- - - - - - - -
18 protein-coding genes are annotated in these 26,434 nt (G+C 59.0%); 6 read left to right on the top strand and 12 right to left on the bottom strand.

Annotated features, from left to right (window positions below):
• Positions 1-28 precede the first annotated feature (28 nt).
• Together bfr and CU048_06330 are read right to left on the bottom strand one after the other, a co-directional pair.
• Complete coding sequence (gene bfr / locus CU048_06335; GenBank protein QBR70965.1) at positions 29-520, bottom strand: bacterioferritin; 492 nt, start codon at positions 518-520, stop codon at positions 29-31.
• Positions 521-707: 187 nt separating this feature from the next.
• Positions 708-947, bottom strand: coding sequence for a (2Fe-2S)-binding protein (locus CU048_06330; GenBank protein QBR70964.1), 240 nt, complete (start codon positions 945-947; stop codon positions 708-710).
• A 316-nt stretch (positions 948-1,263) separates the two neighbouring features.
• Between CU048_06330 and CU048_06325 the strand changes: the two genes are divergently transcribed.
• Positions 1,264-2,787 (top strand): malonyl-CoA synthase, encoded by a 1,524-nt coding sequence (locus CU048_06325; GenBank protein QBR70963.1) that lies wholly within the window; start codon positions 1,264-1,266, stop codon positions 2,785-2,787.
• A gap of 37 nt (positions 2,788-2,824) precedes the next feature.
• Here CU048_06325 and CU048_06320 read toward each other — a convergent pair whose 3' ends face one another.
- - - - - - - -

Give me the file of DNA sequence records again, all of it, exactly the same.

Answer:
18 protein-coding genes are annotated in these 26,434 nt (G+C 59.0%); 6 read left to right on the top strand and 12 right to left on the bottom strand.

Annotated features, from left to right (window positions below):
• Positions 1-28 precede the first annotated feature (28 nt).
• Together bfr and CU048_06330 are read right to left on the bottom strand one after the other, a co-directional pair.
• Complete coding sequence (gene bfr / locus CU048_06335; GenBank protein QBR70965.1) at positions 29-520, bottom strand: bacterioferritin; 492 nt, start codon at positions 518-520, stop codon at positions 29-31.
• Positions 521-707: 187 nt separating this feature from the next.
• Positions 708-947, bottom strand: coding sequence for a (2Fe-2S)-binding protein (locus CU048_06330; GenBank protein QBR70964.1), 240 nt, complete (start codon positions 945-947; stop codon positions 708-710).
• A 316-nt stretch (positions 948-1,263) separates the two neighbouring features.
• Between CU048_06330 and CU048_06325 the strand changes: the two genes are divergently transcribed.
• Positions 1,264-2,787 (top strand): malonyl-CoA synthase, encoded by a 1,524-nt coding sequence (locus CU048_06325; GenBank protein QBR70963.1) that lies wholly within the window; start codon positions 1,264-1,266, stop codon positions 2,785-2,787.
• A gap of 37 nt (positions 2,788-2,824) precedes the next feature.
• Here CU048_06325 and CU048_06320 read toward each other — a convergent pair whose 3' ends face one another.